Author: Peter Collins and David Earl (PwC Australia)
The Australian Commissioner of Taxation has announced a last
chance opportunity for taxpayers with undisclosed offshore income, capital
gains or over-claimed tax deductions relating to foreign income to voluntarily
disclose their offshore arrangements to the Australian Taxation Office (ATO).
are unprecedented benefits of the amnesty being offered to eligible taxpayers
including, for example:
Tax being assessed only for the last four
years (as opposed to an unlimited period of review in cases of fraud and
Penalties being capped at 10% (compared to
penalties of up to 75%).
Voluntary disclosures will not be investigated
for the purposes of criminal prosecution, nor will they be
referred to any other Australian law enforcement agency.
Certainty being provided to taxpayers in
the tax treatment of their offshore arrangements.
being provided with the ability to enter into a binding Deed of Settlement with
the Commissioner to provide certainty regarding the future tax
treatment of offshore arrangements.
certain circumstances, taxpayers have been declared ineligible from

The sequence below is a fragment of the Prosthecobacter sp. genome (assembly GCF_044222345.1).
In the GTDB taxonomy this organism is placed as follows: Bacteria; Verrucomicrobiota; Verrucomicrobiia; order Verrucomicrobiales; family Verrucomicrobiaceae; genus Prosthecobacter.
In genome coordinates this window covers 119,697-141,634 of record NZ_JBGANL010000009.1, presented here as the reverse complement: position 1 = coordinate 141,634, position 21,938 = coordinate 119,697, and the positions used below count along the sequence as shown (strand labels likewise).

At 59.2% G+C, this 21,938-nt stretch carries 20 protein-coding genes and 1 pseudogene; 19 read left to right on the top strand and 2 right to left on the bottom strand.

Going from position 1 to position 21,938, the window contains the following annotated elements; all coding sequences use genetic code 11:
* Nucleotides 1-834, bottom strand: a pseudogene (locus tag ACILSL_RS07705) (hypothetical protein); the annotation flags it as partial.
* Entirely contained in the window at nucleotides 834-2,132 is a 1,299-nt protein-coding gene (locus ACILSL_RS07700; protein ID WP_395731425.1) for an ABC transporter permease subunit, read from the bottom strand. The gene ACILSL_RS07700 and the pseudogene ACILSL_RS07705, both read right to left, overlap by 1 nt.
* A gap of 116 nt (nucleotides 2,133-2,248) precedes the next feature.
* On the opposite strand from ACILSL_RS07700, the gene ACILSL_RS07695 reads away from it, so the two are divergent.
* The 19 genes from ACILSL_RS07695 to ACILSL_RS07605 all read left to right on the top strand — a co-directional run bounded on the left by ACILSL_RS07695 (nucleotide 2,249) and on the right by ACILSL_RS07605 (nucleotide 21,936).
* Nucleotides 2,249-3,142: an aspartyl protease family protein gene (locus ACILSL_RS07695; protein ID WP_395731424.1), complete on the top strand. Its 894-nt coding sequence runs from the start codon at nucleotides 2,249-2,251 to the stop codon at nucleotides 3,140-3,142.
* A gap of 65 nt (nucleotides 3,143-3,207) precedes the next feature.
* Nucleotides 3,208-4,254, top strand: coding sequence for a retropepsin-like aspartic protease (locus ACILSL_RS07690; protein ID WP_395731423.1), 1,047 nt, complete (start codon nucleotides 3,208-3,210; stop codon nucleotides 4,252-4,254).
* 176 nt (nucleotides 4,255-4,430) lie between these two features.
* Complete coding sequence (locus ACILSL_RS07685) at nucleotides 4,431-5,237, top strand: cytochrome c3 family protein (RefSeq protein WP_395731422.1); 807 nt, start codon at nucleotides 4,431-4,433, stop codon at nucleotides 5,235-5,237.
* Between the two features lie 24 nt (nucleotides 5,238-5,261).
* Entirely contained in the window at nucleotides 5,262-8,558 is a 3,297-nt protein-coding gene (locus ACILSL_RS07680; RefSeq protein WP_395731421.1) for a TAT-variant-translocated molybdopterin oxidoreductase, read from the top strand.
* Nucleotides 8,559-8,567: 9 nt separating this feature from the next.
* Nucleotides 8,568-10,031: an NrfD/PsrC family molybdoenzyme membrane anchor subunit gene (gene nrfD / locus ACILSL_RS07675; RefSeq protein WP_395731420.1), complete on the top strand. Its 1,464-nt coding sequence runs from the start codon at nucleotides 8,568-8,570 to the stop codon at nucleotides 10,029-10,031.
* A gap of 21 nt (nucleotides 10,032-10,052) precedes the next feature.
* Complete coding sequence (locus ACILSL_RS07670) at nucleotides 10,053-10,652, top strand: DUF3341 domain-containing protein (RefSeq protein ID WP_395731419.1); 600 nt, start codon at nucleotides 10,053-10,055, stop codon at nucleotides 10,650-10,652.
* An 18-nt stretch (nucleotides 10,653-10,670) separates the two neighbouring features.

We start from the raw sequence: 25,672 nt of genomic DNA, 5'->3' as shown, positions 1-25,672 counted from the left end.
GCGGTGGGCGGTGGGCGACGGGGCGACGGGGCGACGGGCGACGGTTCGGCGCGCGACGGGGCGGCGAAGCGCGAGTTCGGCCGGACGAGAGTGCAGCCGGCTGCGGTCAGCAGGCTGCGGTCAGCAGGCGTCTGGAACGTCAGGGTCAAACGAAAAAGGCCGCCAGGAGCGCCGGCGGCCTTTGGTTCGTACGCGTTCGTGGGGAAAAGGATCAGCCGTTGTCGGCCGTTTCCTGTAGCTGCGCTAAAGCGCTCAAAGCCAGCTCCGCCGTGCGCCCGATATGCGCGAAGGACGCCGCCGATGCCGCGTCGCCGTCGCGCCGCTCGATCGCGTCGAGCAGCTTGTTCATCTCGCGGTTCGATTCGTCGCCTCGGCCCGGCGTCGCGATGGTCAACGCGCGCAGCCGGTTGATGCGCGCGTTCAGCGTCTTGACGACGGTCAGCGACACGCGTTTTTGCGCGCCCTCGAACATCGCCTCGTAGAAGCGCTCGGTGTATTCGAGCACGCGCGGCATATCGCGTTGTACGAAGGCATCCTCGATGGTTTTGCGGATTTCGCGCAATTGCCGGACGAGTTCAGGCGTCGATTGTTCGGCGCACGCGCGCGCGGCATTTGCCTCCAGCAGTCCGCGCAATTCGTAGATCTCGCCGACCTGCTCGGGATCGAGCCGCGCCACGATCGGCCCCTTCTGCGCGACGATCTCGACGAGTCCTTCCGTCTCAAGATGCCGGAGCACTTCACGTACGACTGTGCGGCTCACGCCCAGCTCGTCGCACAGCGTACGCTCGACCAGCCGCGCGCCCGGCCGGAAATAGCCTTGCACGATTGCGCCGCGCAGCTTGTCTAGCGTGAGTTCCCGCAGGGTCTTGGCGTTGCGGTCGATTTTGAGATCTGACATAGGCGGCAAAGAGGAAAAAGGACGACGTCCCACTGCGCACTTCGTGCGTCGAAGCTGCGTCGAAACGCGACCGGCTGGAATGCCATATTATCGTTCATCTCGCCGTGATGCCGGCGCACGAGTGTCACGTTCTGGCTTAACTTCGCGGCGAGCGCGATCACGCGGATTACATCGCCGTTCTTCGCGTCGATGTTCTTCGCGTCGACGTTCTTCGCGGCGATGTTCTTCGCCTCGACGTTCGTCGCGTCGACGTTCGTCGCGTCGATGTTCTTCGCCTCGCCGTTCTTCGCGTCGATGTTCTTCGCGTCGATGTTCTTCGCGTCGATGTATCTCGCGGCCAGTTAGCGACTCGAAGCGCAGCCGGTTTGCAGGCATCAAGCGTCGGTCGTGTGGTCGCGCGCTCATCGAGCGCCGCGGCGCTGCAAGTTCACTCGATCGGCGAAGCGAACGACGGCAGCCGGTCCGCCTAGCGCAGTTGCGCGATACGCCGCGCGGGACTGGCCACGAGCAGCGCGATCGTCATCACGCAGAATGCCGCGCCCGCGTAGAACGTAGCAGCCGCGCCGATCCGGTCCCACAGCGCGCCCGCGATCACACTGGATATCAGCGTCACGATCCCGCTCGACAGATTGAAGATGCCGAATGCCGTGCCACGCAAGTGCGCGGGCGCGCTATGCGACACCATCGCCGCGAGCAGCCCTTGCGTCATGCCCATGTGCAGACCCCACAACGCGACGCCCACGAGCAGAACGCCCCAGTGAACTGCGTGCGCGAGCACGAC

participating in the amnesty.
The international tax environment is changing and
Australia now has greater access to offshore information. In this environment
of increased global transparency and information sharing, the message
is clear - this amnesty provides the last chance for taxpayers
to voluntarily disclose their offshore affairs to the ATO.
Section 240A of the Tax Administration Act, 2011 (as amended) requires that all tax practitioners register with a recognized controlling body before 1 July 2013. It is a criminal offense to not register with both a recognized controlling body and SARS.
MINIMUM REQUIREMENTS TO REGISTER
The Act requires that a minimum academic and practical requirments be set to register with a controlling body. Click here for the minimum requirements of SAIT.